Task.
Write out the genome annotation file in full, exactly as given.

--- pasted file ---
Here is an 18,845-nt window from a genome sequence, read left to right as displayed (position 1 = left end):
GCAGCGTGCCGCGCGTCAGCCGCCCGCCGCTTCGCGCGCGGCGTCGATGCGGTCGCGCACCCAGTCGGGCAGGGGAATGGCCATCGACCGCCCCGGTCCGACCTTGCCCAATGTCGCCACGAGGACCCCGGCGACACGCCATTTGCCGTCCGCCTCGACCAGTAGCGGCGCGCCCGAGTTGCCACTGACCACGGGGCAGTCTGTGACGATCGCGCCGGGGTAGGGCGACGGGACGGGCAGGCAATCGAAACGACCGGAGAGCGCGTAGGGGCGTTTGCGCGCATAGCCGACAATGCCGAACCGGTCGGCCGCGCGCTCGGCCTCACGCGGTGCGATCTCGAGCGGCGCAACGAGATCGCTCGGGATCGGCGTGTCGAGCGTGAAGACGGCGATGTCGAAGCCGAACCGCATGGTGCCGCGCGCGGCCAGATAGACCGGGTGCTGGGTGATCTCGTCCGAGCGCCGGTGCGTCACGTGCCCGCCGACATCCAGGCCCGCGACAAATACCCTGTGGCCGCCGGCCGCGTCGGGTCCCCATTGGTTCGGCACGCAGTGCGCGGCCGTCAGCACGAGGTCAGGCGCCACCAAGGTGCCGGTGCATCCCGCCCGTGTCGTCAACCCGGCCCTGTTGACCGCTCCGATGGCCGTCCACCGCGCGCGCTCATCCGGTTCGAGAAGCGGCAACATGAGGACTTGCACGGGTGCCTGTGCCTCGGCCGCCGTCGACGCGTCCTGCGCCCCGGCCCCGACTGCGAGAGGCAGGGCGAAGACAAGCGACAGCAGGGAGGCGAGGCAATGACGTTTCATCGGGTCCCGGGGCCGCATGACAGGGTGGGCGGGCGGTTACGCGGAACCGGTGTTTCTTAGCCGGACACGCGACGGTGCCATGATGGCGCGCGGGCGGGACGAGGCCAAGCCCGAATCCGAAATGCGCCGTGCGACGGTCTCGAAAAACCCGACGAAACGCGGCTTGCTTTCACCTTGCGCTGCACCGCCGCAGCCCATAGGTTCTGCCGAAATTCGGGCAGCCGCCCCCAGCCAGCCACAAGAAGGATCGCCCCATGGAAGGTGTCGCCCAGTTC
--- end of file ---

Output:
Here is an 18,845-nt window from a genome sequence, read left to right as displayed (position 1 = left end):
GCAGCGTGCCGCGCGTCAGCCGCCCGCCGCTTCGCGCGCGGCGTCGATGCGGTCGCGCACCCAGTCGGGCAGGGGAATGGCCATCGACCGCCCCGGTCCGACCTTGCCCAATGTCGCCACGAGGACCCCGGCGACACGCCATTTGCCGTCCGCCTCGACCAGTAGCGGCGCGCCCGAGTTGCCACTGACCACGGGGCAGTCTGTGACGATCGCGCCGGGGTAGGGCGACGGGACGGGCAGGCAATCGAAACGACCGGAGAGCGCGTAGGGGCGTTTGCGCGCATAGCCGACAATGCCGAACCGGTCGGCCGCGCGCTCGGCCTCACGCGGTGCGATCTCGAGCGGCGCAACGAGATCGCTCGGGATCGGCGTGTCGAGCGTGAAGACGGCGATGTCGAAGCCGAACCGCATGGTGCCGCGCGCGGCCAGATAGACCGGGTGCTGGGTGATCTCGTCCGAGCGCCGGTGCGTCACGTGCCCGCCGACATCCAGGCCCGCGACAAATACCCTGTGGCCGCCGGCCGCGTCGGGTCCCCATTGGTTCGGCACGCAGTGCGCGGCCGTCAGCACGAGGTCAGGCGCCACCAAGGTGCCGGTGCATCCCGCCCGTGTCGTCAACCCGGCCCTGTTGACCGCTCCGATGGCCGTCCACCGCGCGCGCTCATCCGGTTCGAGAAGCGGCAACATGAGGACTTGCACGGGTGCCTGTGCCTCGGCCGCCGTCGACGCGTCCTGCGCCCCGGCCCCGACTGCGAGAGGCAGGGCGAAGACAAGCGACAGCAGGGAGGCGAGGCAATGACGTTTCATCGGGTCCCGGGGCCGCATGACAGGGTGGGCGGGCGGTTACGCGGAACCGGTGTTTCTTAGCCGGACACGCGACGGTGCCATGATGGCGCGCGGGCGGGACGAGGCCAAGCCCGAATCCGAAATGCGCCGTGCGACGGTCTCGAAAAACCCGACGAAACGCGGCTTGCTTTCACCTTGCGCTGCACCGCCGCAGCCCATAGGTTCTGCCGAAATTCGGGCAGCCGCCCCCAGCCAGCCACAAGAAGGATCGCCCCATGGAAGGTGTCGCCCAGTTC